When I was young, rather some time ago – the 1960’s – I had little experience in the arts, though a year or two in college in Chicago (IIT) quickly altered that, and I found myself drawn deeply into the vortex of contemporary art back then: Warhol, Rothko, de Kooning, Rauschenberg, Johns, Stella, Clifford Still, Motherwell and the whole roster of abstract expressionists, pop, and others. I had not come from a background remotely concerned with the arts, though my family had a few Gauguin prints on the walls, and I recall a big coffee table book of paintings from the Louvre of which a David Rape of the Sabines provided some bare-breasted masturbation imagery. Otherwise it was a desert. I left home at 17 knowing more or less nothing of the arts, or for that matter, life.
But something in me was drawn to the arts, and on my own, I jumped in, full tilt. The visual arts, music (I saw and heard Segovia from the farthest reaches of the Chicago Symphony Orchestra Hall in Chicago, and van Cliburn playing piano). I was ignorant, but eager, though back then outside music in which I liked classical work, I found older art – meaning anything not contemporary or very close – something I could not look at. Naturally, as time went by, this inverted, and in these days it is difficult for me to look (without acidic comments) at most modern and contemporary art, and I long since took a kind of refuge in things ancient to older. In phases I’ve been drawn to Vermeer, Uccello, Duccio, Goya, Rembrandt (primarily graphic arts and self-portraits), Constable (sketches mainly), Turner, Manet, Monet, Munch (graphics mostly), Lautrec, Degas, and many others.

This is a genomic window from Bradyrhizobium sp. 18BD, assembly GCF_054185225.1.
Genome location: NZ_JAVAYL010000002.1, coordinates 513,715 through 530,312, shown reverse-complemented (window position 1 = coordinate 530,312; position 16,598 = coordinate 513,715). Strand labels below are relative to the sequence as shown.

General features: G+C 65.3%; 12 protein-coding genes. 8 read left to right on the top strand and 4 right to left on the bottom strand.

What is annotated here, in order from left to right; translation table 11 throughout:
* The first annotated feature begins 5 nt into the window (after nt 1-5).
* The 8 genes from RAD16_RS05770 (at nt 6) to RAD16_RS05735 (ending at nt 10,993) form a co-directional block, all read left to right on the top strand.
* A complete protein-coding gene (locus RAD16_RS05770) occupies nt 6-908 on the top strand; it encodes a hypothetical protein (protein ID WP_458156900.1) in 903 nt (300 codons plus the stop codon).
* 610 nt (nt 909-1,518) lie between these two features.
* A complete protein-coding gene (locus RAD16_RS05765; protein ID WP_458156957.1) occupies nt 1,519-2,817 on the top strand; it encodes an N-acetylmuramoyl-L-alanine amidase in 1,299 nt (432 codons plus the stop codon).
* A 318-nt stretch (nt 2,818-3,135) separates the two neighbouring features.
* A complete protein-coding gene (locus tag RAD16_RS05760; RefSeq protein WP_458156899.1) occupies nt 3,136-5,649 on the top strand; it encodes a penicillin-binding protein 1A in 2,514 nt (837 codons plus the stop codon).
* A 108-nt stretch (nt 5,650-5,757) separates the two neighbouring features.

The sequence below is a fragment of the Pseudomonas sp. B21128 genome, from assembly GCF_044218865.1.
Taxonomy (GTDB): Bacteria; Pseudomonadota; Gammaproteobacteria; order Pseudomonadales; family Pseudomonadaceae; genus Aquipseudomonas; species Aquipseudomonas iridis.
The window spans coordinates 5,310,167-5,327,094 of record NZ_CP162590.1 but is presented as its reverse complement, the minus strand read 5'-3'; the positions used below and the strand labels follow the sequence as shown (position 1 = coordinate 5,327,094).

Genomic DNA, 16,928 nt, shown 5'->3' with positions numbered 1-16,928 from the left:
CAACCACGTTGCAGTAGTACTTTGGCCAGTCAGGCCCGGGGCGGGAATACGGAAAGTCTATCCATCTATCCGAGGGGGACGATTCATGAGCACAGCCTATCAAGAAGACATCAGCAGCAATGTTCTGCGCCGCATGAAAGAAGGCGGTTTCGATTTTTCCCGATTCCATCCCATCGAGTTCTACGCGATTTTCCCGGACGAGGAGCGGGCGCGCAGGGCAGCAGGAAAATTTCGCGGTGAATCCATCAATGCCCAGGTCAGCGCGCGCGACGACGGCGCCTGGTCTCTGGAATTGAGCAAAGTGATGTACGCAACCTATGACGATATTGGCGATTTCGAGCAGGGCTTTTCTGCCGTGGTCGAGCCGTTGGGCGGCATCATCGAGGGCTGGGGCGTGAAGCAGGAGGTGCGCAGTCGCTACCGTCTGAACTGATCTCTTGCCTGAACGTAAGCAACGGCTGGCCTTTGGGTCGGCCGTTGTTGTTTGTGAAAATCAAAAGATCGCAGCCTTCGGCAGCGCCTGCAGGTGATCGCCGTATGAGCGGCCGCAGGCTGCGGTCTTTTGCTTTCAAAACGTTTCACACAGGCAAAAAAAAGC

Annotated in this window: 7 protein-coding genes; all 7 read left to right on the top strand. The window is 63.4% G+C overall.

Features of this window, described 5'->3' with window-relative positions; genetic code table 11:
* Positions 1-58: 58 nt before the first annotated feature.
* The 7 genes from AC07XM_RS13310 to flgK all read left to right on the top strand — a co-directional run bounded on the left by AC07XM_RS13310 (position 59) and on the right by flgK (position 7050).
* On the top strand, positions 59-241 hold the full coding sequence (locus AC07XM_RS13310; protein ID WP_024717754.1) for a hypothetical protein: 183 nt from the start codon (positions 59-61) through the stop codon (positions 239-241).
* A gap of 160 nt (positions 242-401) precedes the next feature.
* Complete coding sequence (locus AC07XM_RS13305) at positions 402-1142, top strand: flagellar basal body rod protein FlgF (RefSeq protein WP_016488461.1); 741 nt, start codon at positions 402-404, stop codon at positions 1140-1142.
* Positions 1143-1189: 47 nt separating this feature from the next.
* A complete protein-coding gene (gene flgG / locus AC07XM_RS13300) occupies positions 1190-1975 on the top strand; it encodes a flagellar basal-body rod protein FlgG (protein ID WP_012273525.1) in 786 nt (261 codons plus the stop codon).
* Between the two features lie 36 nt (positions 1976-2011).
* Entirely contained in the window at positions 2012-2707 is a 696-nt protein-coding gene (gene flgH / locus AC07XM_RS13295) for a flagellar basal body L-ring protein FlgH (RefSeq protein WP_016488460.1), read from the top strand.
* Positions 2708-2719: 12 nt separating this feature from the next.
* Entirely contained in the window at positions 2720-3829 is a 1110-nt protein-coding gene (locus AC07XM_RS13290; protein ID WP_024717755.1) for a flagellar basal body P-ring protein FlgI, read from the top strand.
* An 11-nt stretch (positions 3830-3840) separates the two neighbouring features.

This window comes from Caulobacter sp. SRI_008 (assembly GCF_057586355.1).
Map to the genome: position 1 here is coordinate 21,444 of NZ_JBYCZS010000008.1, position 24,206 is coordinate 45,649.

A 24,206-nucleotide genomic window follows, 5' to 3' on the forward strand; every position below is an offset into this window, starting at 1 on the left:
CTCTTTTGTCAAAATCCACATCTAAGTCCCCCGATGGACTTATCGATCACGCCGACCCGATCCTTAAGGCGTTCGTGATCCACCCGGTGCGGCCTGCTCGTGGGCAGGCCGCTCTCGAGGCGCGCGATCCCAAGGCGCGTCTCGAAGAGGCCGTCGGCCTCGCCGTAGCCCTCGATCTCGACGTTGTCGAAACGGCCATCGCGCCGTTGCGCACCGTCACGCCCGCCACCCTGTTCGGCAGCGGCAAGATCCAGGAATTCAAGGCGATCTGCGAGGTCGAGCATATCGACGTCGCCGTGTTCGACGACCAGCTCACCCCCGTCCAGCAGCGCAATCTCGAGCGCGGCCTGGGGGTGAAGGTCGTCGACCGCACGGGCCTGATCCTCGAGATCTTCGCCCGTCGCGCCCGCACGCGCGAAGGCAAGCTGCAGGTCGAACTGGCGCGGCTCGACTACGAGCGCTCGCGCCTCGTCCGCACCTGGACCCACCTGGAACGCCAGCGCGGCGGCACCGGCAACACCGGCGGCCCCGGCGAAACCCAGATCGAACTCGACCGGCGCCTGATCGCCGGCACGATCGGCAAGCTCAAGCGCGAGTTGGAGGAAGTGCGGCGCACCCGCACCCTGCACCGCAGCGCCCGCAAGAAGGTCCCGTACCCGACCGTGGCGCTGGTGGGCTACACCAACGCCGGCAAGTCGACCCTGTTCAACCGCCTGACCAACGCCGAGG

For some years I’ve fantasized of the chance to be in London for a month or two, with the possibility of going each day to the National Gallery, the British Museum, and other smaller such institutions, to look slowly and carefully at the vast collection of imperial and royal robbery and prerogatives. To look, to think, to perhaps sketch and write.
The Elgin Marbles Room